On eagles’ wings
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On eagles’ wings

For several years, QCHS has been developing a special relationship with a First Nation community in the far north of Ontario. The Eabametoong First Nation (Fort Hope) is a community north of Thunder Bay. To the wonder and joy of the QCHS community, this Ojibwe community has entrusted some of its teens to QCHS. Their hope is that at QCHS, these students will gain a quality education and improve their opportunities for success in further education and careers. Recognizing the difficulties youth face in their community, they wish to give them a “fighting chance.”

The First Nations Version of the Bible
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The First Nations Version of the Bible

A new version of the New Testament is underway, written by First Nations people, for First Nations people. Terry Wildman, a pastor at Northport Indian United Methodist Church in Michigan and director of Rain Ministries, initiated and is leading the project. OneBook Canada has partnered with Rain Ministries, and Wycliffe Associates is supporting this project…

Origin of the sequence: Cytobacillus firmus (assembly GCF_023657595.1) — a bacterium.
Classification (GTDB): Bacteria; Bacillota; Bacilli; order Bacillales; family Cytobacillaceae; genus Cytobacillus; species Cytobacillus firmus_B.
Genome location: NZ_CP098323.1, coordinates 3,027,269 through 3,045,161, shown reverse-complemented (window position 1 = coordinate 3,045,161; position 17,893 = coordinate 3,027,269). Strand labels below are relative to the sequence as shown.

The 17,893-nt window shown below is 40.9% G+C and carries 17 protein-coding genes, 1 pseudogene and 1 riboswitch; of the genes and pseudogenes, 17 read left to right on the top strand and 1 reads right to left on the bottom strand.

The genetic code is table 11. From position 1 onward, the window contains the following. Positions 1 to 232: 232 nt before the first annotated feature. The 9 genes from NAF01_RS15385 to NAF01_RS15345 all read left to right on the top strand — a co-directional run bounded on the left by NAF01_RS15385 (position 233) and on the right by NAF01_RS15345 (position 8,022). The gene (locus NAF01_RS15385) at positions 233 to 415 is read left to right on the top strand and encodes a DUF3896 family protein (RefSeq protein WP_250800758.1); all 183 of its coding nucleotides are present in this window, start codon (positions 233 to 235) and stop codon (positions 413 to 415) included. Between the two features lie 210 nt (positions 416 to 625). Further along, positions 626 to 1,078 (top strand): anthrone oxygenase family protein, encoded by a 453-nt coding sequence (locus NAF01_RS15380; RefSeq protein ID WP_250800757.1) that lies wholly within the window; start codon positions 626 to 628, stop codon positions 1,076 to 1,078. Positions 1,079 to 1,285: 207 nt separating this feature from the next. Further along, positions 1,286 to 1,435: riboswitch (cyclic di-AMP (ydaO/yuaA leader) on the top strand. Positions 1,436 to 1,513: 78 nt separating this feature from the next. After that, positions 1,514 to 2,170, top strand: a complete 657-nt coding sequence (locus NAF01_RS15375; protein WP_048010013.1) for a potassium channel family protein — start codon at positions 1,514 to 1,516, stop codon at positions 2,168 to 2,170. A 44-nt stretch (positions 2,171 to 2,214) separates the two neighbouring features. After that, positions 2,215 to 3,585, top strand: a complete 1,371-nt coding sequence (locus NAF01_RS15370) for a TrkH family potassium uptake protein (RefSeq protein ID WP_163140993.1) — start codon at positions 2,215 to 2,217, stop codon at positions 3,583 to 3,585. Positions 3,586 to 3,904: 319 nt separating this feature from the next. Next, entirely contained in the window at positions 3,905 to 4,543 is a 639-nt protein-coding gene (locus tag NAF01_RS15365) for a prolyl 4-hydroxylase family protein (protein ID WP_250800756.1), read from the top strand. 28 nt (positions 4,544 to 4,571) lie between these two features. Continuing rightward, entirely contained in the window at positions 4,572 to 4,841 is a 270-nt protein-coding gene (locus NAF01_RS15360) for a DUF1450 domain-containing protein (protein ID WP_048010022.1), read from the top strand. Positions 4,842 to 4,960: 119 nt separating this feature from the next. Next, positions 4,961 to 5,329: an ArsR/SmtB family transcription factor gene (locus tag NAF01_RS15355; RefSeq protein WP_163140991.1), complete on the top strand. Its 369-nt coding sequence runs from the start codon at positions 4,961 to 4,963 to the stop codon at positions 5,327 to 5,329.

Confessions of  a mother bear
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Confessions of a mother bear

Simply being a non-racist is not enough. Non-racists contribute to racism without even meaning to.

We are called, instead, to be anti-racist. That means speaking out whenever and wherever racism is met. When a joke is told, or a comment made, we must ask the speaker to please refrain from making them. We must stop racism and fight against it.

From truth to reconciliation
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From truth to reconciliation

The Truth and Reconciliation Commission spent six years listening to former students, teachers and others, while they researched thousands of documents to verify what happened to several generations of indigenous children. More than 150,000 indigenous kids in total were forcibly taken from their homes to attend residential schools designed to “take the Indian out of the child.”

One Day at the TRC
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One Day at the TRC

Thousands of people, indigenous and non-indigenous alike, thronged to the conference to tell and to hear tragic stories from victims of residential schools and the ensuing intergenerational trauma. Broken accounts of abuse, rape, addiction, suicide and violence punctuated the conference, striking to the core of many of the witnesses as evidenced by tears and wails of pain and sorrow. The resilience and courage of the Indigenous people, however, epitomized the TRC.